Cannabis confidential: inside the exciting (and sometimes scary) world of cannabis startups

Launching a business is daunting. The line that separates “work time” from “personal time” disintegrates almost immediately, and the logistical challenges of hiring and managing the right employees – and making money all the while – can stress even the coolest of cucumbers.

Imagine then, launching a business that focuses on marijuana, a highly regulated commodity in legal markets, and a product still frequently associated with grey and black markets. Then imagine pitching your cannabis business idea to a panel of judges, including Dragons’ Den’s W. Brett Wilson and Tweed founder Chuck Rifici, at the largest cannabis expo in Canada.

The pressure for the 2017 Lift Pitch at the Lift Expo in Toronto (May 26 – 28) is, as they say, on.

This year, startup businesses in the cannabis space will have the opportunity to pitch their cannabis startup ideas to a panel of judges for a chance to win up to $20,000 in prizes, including advertising from Lift, a booth at the 2018 Expo, legal services from Bennett Jones LLP, free onboarding consultation from Stoic Advisory and potential financial investment from the judges.

Being an entrepreneur in this space takes brains, tenacity and a ton of planning and research. In anticipation of the pitch contest, we rounded up our own panel of experts, including Hugo Alves, a legal pioneer in Canada’s medical cannabis space and Aaron Salz, the first financial analyst in Canada to cover the industry – both will also serve as Lift Pitch judges. We also spoke to two cannabis business owners currently in the thick of it all, for some honest industry-insider advice.

Bennett Jones LLP’s Hugo Alves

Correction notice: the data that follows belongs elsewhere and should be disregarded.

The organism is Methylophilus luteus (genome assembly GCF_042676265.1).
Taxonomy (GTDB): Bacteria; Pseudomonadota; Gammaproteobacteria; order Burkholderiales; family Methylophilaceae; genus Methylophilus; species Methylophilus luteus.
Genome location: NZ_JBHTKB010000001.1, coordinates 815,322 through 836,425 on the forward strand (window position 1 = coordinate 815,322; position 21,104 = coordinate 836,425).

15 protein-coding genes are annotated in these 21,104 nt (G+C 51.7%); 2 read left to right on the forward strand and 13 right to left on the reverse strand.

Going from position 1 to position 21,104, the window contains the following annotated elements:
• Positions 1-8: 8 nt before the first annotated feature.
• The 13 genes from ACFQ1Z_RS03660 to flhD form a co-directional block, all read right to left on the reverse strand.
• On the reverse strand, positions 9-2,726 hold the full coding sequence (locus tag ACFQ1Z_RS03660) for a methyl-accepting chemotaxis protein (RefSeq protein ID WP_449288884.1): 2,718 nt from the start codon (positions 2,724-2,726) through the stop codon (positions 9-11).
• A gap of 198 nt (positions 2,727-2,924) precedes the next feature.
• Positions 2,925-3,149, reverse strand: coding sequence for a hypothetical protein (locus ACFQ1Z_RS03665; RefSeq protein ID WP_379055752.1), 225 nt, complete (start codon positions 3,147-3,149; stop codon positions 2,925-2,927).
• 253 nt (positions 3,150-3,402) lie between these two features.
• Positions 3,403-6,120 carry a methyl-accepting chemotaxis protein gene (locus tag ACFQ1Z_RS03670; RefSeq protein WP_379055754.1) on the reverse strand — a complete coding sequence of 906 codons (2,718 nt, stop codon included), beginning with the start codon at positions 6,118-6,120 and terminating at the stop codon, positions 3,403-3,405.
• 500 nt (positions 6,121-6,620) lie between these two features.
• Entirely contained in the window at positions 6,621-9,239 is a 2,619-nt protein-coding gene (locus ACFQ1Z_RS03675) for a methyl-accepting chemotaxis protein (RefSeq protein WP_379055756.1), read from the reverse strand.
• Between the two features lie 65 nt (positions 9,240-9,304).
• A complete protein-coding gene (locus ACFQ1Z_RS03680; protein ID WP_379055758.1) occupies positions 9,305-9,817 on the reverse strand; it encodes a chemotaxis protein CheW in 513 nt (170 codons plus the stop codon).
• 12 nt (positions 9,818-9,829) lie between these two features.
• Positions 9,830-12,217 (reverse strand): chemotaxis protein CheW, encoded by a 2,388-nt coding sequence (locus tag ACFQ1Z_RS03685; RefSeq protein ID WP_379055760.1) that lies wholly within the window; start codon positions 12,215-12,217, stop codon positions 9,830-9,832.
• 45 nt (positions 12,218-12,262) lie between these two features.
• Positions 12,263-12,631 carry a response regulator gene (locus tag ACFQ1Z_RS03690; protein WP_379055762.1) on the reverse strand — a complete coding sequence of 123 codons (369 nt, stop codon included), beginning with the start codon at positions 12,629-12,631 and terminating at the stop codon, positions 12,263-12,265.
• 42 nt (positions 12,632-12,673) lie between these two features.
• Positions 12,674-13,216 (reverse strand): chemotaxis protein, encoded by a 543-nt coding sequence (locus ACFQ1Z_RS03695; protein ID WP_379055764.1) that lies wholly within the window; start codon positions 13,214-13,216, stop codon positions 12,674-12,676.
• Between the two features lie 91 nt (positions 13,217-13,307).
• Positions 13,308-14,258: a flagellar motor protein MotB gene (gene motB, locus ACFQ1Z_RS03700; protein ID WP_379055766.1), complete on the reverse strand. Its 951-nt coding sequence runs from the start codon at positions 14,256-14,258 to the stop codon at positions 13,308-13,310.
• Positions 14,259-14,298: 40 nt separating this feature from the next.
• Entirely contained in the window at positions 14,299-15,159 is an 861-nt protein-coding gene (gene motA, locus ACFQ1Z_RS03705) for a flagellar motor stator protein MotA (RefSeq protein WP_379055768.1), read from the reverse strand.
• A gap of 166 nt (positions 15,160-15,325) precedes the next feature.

Hugo Alves – Partner at Bennett Jones LLP and co-founder of the company’s cannabis industry practice

Describe what you do in a sentence or two.  

I provide strategic business and legal advice to a wide range of cannabis industry stakeholders and participants.

What advice do you have for new business owners entering the cannabis space?  

Understand that cannabis is a narcotic and controlled substance. It is subject to extensive and evolving regulation that has to be complied with. There are lots of great business ideas in other sectors that are simply not available when it comes to cannabis because of its status as a narcotic. Cannabis’s narcotic status will not change when the Cannabis Act is promulgated into law. So, before you spend a lot of time and resources on launching your startup, get some advice on the regulatory landscape and its applicability to your proposed venture.

What is the most nerve-wracking thing for business owners when launching a startup in the medical cannabis space?  

The amount of time that dealing with regulators takes. Startups are by their nature nimble and can pivot or innovate quickly. Regulators have to take a more cautious and measured approach, and they are not going to spring into action on an expedited basis just because you have a brilliant new idea. This only adds to the importance of ensuring that you understand the regulatory landscape BEFORE you get too far down the road with your business – so that you can understand the parameters within which you have to operate and pivot.

As a judge, what will you be looking for at this year’s Lift Pitch?

The same things that I would look for in any new venture. Is the idea disruptive or does it solve a widespread problem? Is the idea scalable and is the management team capable of executing on the idea?

Anything else we should know?  

Only that the number of applications received to pitch is a clear indication that the industry is growing exponentially and that smart, creative and passionate people are entering the industry in increasing numbers. All of that is great news for the industry as a whole! Really looking forward to this year’s event.